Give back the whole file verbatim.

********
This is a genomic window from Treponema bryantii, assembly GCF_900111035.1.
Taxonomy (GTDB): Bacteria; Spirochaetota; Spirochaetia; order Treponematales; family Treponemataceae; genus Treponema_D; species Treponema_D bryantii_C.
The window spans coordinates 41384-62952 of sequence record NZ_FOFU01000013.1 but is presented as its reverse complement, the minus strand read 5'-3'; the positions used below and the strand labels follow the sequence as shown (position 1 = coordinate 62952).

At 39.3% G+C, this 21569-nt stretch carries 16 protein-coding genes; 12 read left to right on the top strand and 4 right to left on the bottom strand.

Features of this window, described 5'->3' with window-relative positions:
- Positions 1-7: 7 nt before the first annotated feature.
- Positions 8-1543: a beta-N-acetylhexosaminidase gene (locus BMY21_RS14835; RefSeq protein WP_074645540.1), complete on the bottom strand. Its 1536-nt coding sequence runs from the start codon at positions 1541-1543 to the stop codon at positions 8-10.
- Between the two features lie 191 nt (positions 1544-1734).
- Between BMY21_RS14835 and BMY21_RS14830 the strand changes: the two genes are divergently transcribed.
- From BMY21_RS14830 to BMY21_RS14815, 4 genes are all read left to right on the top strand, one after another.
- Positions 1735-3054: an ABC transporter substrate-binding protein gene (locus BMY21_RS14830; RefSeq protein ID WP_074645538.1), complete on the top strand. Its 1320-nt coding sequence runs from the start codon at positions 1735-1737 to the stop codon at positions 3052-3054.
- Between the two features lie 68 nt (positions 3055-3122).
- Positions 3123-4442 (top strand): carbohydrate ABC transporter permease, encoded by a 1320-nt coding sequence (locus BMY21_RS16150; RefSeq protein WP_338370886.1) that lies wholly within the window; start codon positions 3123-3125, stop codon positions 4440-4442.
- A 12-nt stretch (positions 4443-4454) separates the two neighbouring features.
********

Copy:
This is a genomic window from Treponema bryantii, assembly GCF_900111035.1.
Taxonomy (GTDB): Bacteria; Spirochaetota; Spirochaetia; order Treponematales; family Treponemataceae; genus Treponema_D; species Treponema_D bryantii_C.
The window spans coordinates 41384-62952 of sequence record NZ_FOFU01000013.1 but is presented as its reverse complement, the minus strand read 5'-3'; the positions used below and the strand labels follow the sequence as shown (position 1 = coordinate 62952).

At 39.3% G+C, this 21569-nt stretch carries 16 protein-coding genes; 12 read left to right on the top strand and 4 right to left on the bottom strand.

Features of this window, described 5'->3' with window-relative positions:
- Positions 1-7: 7 nt before the first annotated feature.
- Positions 8-1543: a beta-N-acetylhexosaminidase gene (locus BMY21_RS14835; RefSeq protein WP_074645540.1), complete on the bottom strand. Its 1536-nt coding sequence runs from the start codon at positions 1541-1543 to the stop codon at positions 8-10.
- Between the two features lie 191 nt (positions 1544-1734).
- Between BMY21_RS14835 and BMY21_RS14830 the strand changes: the two genes are divergently transcribed.
- From BMY21_RS14830 to BMY21_RS14815, 4 genes are all read left to right on the top strand, one after another.
- Positions 1735-3054: an ABC transporter substrate-binding protein gene (locus BMY21_RS14830; RefSeq protein ID WP_074645538.1), complete on the top strand. Its 1320-nt coding sequence runs from the start codon at positions 1735-1737 to the stop codon at positions 3052-3054.
- Between the two features lie 68 nt (positions 3055-3122).
- Positions 3123-4442 (top strand): carbohydrate ABC transporter permease, encoded by a 1320-nt coding sequence (locus BMY21_RS16150; RefSeq protein WP_338370886.1) that lies wholly within the window; start codon positions 3123-3125, stop codon positions 4440-4442.
- A 12-nt stretch (positions 4443-4454) separates the two neighbouring features.